Frequently, the role of citizens in Philadelphia gets limited to shouting No! to plans cooked up out of public view. And sometimes that nay-saying is necessary, as in the case of a misguided plan to build an eight-story parking garage on Chestnut Street near Thomas Jefferson University.
The garage, which requires seven zoning variances, is headed for a third day of zoning hearings.
At a hearing Wednesday, a parade of activists, architects and residents blasted the plan. With good reason.
Garages deaden the streetscape anywhere they sit. Putting a huge one on one of the main east-west arteries of Center City would be the kind of poor planning that threatens to undermine Philadelphia's appeal as America's most walkable downtown.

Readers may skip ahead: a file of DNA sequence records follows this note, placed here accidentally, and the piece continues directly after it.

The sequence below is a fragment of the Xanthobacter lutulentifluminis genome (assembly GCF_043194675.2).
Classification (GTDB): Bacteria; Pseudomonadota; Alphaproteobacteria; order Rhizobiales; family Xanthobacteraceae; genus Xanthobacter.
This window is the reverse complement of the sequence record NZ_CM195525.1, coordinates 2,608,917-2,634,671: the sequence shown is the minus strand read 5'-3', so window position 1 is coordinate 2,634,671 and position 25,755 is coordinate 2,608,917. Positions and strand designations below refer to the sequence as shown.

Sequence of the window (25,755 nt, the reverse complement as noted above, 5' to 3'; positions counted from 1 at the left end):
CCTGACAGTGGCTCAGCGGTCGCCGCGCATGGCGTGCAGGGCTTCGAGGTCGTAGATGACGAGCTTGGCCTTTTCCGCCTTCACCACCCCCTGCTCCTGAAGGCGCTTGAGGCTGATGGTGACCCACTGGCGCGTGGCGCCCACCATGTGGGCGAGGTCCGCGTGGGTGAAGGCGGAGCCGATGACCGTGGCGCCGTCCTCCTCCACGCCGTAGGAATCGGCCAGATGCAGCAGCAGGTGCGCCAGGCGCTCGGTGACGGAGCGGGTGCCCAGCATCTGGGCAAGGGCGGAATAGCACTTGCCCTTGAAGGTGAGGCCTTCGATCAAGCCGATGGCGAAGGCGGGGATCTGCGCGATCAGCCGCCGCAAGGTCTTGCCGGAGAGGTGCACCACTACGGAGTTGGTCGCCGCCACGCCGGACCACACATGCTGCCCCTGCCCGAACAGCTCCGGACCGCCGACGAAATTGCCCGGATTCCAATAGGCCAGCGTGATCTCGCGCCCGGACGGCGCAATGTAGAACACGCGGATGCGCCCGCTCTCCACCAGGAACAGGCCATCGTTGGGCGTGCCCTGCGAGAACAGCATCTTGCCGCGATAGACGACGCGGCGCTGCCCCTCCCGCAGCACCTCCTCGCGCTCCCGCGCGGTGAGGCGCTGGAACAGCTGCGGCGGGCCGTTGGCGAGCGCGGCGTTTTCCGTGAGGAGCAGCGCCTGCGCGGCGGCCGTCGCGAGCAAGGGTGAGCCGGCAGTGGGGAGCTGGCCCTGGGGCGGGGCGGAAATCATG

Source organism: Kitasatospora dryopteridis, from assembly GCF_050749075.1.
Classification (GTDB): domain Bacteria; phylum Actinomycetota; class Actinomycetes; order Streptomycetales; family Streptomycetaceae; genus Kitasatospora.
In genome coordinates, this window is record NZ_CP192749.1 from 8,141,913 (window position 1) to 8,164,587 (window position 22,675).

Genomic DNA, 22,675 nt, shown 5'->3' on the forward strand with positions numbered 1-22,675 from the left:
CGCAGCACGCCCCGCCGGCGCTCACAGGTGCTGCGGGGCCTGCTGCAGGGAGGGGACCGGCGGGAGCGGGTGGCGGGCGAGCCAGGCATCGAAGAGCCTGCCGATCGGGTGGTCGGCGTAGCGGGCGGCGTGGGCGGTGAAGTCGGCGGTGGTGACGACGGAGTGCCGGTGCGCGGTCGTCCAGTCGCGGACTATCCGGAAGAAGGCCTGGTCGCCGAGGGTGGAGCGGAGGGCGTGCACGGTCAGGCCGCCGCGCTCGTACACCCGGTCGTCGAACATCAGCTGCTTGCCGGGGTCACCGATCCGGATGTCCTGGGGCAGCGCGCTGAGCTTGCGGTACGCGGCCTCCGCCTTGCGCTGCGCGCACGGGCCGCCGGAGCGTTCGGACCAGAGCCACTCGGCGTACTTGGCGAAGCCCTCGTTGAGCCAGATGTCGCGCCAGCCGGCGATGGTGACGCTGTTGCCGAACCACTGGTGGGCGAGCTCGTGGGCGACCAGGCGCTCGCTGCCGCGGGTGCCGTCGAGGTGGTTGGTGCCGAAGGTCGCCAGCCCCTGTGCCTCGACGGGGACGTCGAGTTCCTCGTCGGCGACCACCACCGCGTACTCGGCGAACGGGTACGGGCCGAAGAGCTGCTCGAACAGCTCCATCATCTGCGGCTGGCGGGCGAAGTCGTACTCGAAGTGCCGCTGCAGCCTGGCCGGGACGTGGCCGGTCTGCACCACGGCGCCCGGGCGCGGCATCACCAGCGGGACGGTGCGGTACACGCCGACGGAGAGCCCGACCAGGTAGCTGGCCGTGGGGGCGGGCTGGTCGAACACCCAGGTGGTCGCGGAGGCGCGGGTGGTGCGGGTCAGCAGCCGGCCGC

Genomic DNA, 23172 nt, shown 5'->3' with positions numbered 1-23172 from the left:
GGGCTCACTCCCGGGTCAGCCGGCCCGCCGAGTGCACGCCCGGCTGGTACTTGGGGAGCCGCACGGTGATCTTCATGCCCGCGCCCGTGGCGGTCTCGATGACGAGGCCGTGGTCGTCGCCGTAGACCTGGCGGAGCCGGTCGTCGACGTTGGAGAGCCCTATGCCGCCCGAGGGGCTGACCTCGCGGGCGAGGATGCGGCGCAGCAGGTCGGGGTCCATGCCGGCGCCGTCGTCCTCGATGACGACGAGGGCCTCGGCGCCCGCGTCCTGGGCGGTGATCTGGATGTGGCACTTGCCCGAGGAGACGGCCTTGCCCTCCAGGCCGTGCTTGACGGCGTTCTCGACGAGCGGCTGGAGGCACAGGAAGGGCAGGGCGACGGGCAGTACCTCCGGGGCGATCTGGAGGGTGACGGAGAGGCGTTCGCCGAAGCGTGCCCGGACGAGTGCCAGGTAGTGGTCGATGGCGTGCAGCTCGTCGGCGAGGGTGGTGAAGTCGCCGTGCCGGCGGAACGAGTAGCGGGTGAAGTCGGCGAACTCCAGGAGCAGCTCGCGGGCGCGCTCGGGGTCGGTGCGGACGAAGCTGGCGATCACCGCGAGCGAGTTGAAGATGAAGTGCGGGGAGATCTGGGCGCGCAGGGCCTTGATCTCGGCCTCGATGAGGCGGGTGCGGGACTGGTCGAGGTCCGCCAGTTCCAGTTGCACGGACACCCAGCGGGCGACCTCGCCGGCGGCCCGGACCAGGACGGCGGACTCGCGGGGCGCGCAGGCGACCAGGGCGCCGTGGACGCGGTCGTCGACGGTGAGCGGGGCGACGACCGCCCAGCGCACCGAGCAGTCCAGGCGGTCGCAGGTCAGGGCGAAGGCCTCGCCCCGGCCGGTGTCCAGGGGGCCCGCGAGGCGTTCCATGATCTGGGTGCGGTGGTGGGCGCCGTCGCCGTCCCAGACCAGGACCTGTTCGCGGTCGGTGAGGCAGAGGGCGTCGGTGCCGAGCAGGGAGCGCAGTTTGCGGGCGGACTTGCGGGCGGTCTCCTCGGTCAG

Fortunately, the Design Advocacy Group (DAG), an activist alliance of architects led by founders William Becker and Alan Greenberger, wants to do more than just shout no.
DAG has volunteered its expertise to help sketch out an alternative solution, a different plan for using the blocks in play around Jefferson to give the university what it wants: new medical research and ambulatory surgery buildings, adequate parking, and a more vibrant retail scene.
The Street administration, which has been passive as Jefferson struggles to balance its needs with the city's, should encourage the university to accept this citizen gift.
And it should work to help Jefferson and its partners in this project defray any costs arising from a better plan. That's preferable to an endless, counterproductive zoning spat.